Hydrazine sulfate, a simple, off-the-shelf chemical, dramatically reverses cachexia (ka-KEK-si-a), the wasting-away process that kills two-thirds of all cancer patients. This inexpensive drug, with little or no side effects, also has a clinically documented antitumor action. It causes malignant tumors to stop growing, to reduce in size, and, in some cases, to disappear. A growing number of cancer patients diagnosed as terminal have experienced tumor stabilization and remission through hydrazine sulfate therapy.
About half of all patients who take hydrazine sulfate experience weight gain, restored appetite, extended survival time, and a significant reduction in pain and suffering. Many patients report an increase in vigor and strength and the disappearance of symptoms of the disease, along with feelings of well-being and optimism.
While hydrazine sulfate may not be a sure-fire cancer cure, large-scale clinical trials suggest that it affects every type of tumor at every stage. It can be administered either alone or in combination with cytotoxic chemotherapy or radiation to make the cancer more vulnerable to these standard forms of treatment.
Hydrazine sulfate is now undergoing Phase III trials sponsored by the National Cancer Institute. It is available to patients as a "compassionate IND [Investigational New Drug]," a designation conferred by the Food and Drug Administration on a case-by-case basis, so it is no longer, strictly speaking, an "unconventional therapy." Yet even though hundreds of patients across the country are using the drug, it is not widely discussed or disseminated among practicing physicians and its promise remains largely untapped twenty-four years after it was first proposed as an anticancer treatment by Dr. Joseph Gold. Meanwhile, hydrazine sulfate is widely available in the Commonwealth of Independent States (formerly the Soviet Union), where researchers have followed up on Gold's pioneering work with over ten years of investigation supporting the drug's effectiveness.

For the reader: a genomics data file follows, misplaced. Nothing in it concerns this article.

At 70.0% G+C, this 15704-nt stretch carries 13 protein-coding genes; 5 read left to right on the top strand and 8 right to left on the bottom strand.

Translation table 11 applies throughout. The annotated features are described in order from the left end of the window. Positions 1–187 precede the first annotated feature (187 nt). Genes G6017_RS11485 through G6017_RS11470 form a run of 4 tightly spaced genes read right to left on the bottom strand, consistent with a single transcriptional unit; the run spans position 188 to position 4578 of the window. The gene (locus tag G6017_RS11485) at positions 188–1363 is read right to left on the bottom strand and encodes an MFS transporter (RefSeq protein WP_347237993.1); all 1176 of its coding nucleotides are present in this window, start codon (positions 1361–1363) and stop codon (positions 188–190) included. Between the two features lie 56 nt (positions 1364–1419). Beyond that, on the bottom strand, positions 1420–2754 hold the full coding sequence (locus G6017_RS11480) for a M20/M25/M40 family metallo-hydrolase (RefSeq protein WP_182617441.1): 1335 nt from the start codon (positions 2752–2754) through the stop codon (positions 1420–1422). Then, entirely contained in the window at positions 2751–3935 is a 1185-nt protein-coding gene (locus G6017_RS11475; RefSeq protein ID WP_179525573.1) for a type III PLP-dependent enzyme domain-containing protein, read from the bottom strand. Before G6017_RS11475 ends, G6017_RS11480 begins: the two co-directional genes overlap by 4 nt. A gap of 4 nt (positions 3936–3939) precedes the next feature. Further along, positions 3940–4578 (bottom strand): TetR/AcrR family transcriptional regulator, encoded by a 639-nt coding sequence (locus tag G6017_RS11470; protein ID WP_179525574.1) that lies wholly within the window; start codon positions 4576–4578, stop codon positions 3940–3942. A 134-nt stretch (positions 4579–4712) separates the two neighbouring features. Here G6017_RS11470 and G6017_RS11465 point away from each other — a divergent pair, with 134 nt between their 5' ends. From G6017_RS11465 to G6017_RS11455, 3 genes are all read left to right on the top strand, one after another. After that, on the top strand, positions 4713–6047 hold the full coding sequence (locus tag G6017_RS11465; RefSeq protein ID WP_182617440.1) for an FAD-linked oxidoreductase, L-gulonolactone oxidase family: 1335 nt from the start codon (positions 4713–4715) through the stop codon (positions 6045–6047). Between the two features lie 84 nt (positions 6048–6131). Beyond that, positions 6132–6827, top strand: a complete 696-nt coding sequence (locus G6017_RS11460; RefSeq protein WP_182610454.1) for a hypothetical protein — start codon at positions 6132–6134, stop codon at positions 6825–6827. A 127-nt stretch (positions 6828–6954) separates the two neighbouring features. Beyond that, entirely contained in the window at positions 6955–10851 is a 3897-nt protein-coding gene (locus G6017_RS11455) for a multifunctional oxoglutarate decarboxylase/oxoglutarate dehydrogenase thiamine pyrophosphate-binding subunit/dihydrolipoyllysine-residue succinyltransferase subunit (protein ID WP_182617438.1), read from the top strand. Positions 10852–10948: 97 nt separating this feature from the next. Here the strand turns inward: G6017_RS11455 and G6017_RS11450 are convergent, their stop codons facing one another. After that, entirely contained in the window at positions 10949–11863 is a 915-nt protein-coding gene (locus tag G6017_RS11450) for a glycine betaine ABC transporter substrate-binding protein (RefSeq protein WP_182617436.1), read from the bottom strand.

"We've gone from a red light to a yellow light, and hopefully will go to a green light," says Dr. Gold, director of the Syracuse Cancer Research Institute in Syracuse, New York, which he founded in 1966. Since his discovery in 1968 that hydrazine sulfate can prevent the wasting-away process in cancer patients and inhibit tumor growth, Gold has waged a courageous uphill battle to win acceptance for his nontoxic chemotherapy by the medical establishment.
The American Cancer Society put hydrazine sulfate on its Unproven Methods blacklist in 1976. It condemned and stigmatized the drug following a clinical trial on twenty-nine patients at Memorial Sloan-Kettering Cancer Center in New York. But it is now widely acknowledged that the Sloan-Kettering tests were botched.
When Dr. Gold made an unannounced visit to the hospital in 1974, he discovered, to his horror, that "many patients in the study were either being underdosed or overdosed. Some people who were beginning to show anticachexia response were suddenly being given 90 to 100 milligrams at one time. All this was in dear violation of the drug protocols and of our joint agreements," said Gold.1 The study's protocol called for patients to receive 60 milligrams once a day for the first three days, twice a day for the next three days, and three times a day for the following six weeks. Therefore, some patients were getting a 67 percent overdose.
In a letter of protest to Sloan-Kettering,2 Gold pointed out that some patients were receiving a massive, single dose of approximately 120 to 190 milligrams a day (instead of the usual two or three 60-milligram doses), "which quickly wiped out whatever good response they were beginning to show." The study was so poorly executed that it could never be published today, he maintains.